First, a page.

This Winora eLoad is ace. If you want some wheels for general bimbling and carrying, then it's easy to recommend. It's the kind of bike that could easily replace a second car in many family setups.
First things first: if you're wondering why we're talking about a Winora and the bike clearly says Raleigh on the side, that's because the bike already exists as a Winora on the continent (Raleigh and Winora are part of the same group of companies) and for 2016 the bike will be coming in to the UK in Winora livery; our test bike is badged up as a Raleigh and from 2017 you'll likely be able to buy one like that in the shops too, as the Roundsman: that's a Raleigh bike name that's been around since the 1950s. It's the same bike, either way.
The eLoad is built around a very sturdy alloy step-through frame with a matching rigid fork. Onto that is bolted a Bosch Intuvia drive system, mated with a Nexus 7-speed hub, and plenty of carrying capacity in the form of a big metal basket to the front and the rear, both with a removable plastic crate inside. The baskets are removeable if you want to run normal panniers, and the RackTime standard they use means other fixings such as baskets or a rear child carrier adaptor are also available. The front rack is attached to the frame rather than the fork, so loading up the front crate with 12 bottles of wine (just a hypothetical example, you understand) or a drunk friend after a night of poker (also hypothetical, obviously) doesn't really affect the bike's steering response. That much. Although a drunk friend in each basket would probably make it a bit unweildy, especially if you'd had a few as well. Hypothetically.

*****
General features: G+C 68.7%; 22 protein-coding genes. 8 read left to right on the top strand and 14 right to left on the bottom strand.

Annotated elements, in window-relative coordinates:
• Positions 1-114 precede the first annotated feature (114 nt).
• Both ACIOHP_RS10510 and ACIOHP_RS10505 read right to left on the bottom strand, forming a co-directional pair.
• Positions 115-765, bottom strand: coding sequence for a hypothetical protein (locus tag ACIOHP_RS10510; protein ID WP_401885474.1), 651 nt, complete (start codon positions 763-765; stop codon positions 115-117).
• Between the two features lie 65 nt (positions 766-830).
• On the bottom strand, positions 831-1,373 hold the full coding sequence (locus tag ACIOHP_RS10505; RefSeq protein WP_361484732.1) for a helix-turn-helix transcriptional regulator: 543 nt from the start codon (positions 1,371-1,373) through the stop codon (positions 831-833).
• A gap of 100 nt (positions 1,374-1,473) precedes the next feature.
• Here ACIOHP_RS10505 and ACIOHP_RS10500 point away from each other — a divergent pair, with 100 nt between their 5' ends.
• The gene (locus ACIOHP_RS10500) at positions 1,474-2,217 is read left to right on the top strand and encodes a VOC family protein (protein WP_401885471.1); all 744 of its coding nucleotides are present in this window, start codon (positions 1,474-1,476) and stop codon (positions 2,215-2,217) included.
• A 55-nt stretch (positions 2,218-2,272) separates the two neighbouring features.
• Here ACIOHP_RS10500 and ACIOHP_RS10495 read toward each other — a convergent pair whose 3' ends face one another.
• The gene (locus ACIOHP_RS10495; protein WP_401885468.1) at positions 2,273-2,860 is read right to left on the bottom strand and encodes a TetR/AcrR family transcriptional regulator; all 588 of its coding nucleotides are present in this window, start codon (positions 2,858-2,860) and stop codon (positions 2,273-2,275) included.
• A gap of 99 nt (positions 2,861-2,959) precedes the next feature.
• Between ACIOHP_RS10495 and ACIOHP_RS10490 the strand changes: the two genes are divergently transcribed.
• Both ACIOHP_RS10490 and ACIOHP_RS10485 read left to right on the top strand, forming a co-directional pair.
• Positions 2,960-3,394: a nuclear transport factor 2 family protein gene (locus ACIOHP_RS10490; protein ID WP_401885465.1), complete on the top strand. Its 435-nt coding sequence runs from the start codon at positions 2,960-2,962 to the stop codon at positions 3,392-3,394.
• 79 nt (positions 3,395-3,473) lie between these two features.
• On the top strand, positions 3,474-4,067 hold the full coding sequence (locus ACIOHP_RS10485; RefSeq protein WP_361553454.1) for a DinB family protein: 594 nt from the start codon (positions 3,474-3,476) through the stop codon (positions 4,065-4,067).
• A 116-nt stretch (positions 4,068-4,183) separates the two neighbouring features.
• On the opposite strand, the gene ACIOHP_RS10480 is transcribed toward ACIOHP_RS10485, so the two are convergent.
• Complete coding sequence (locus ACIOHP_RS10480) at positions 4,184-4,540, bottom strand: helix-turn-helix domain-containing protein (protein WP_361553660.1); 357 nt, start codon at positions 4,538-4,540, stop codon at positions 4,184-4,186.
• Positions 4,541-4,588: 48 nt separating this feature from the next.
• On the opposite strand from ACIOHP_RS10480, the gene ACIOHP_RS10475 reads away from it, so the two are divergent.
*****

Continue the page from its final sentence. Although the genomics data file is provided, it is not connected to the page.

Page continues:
The eLoad is supremely practical in nearly every way. It has a sturdy double kickstand to keep it steady while you're loading it up with shopping, and a frame-mounted lock so you can keep it secure while you pop into shops. The Schwalbe Big Ben tyres on the 24" wheels roll well, give plenty of cushioning and are sturdy enough to shrug off intrusions from road debris. There's full mudguards too, so you don't get soaked by wheel spray when it's tipping down. The Busch and Muller front and rear lights are wired into the motor system so you can turn them on and off from the head unit. And the Magura HS11 hydraulic rim brakes (a continental favourite) do a great job of stopping the 30kg heft of the eLoad in short order, although the pads aren't especially long-lived. The Nexus hub gear gives a wide enough range of gears for pretty much anything this bike is likely to do and the gears are biased towards low speed as well, so there's plenty of climbing ratios.